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If you are or were a CEO or
CFO of an asset-based finance or leasing company, and you had a
comprehensive business intelligence dashboard to monitor the health
of your company day to day, what are all the important metrics
you’d be tracking?

Metrics in addition to these:
new business volume; aging of receivables; average losses as a% of
net receivables; and year-on-year; credit approval ratios as a% of
all decisions submitted, year-on-year.

Ian Goldsmith, MD,
customer centric marketing, The House, New
Zealand

 

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It depends on the sector you
work in, Ian. No matter what sector, an absolute must is accurate
and aged debtor reporting.

For a volume environment, you
really want to be able to analyse pipeline performance.

What% of leads turn into
sales? What% of leads get stopped at the credit stage?

Leasing systems which offer a
new business workflow can provide these metrics easily enough and
they are important for volume businesses. They are less important
for big-ticket, low-volume business.

Everyone is obsessed with bad
debt write-offs at the moment. Reporting in this area is going to
attract attention in the current climate. It’s also key for
directors to track.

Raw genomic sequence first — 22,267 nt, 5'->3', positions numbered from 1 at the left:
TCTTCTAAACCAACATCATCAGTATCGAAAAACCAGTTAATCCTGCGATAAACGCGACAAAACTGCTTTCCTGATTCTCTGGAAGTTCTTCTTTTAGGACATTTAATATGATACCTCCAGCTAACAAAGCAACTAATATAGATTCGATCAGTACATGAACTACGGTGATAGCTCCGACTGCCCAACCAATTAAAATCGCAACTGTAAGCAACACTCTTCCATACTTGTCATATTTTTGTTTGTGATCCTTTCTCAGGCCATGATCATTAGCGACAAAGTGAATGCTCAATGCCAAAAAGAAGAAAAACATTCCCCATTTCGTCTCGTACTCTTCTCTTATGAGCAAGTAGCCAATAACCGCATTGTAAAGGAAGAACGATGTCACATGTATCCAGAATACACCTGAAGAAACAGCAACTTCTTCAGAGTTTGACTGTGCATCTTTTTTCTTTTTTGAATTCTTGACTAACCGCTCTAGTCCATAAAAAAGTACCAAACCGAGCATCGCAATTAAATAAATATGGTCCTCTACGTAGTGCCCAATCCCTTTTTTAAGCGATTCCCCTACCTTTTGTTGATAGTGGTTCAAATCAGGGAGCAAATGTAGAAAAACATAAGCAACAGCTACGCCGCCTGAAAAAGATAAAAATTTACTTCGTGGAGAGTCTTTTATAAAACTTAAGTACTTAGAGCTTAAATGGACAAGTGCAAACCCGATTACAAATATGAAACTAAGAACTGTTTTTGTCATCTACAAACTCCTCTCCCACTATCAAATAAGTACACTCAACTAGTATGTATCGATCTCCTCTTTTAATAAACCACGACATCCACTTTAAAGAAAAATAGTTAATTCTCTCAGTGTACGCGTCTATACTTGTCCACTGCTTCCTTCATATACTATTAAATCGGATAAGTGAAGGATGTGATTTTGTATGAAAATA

For me the final “must have”
is projection reporting. Especially on the operating lease
portfolio, where a lessor may be carrying significant RV risk. RV
maturity analysis and general portfolio maturity analysis is a
must.

I want to know when my assets
are going to be returned and I want to know as much information
about those assets to gauge whether those assets will achieve that
RV upon sale.

This is what makes or breaks
an operating lease transaction.

From a systems perspective
what you need is granularity of information: the more the better.
Then get a decent reporting tool over the top of it to summarise at
an appropriate level.

It’s easy to summarise the
detail, but you can’t create the detail if it’s not there to begin
with. Sounds obvious, but a lot of systems fail on this
point.

Edward Twydell,
assistant vice-president, SMBC Leasing UK

 

In my last life as a lessor,
www.salesforce.com was used to track some of the items described by
Edward, on dashboards, and we had pipelines describing the work in
progress.

The aging reports were
generated with a Lawson package (but I’m sure Sage and others do
the job equally as well).

The RV calculations were more
unpredictable in the container business because of the variable
nature of the values for containers (repaired or unrepaired, in
demand locations or not, dry or specials, aluminium or steel, and
so on), and the life of the containers, of 10 to 15
years.

I imagine auto re-sale prices
are more stable and predictable.

Martyn Benson,
principal, Cambrian Maritime
,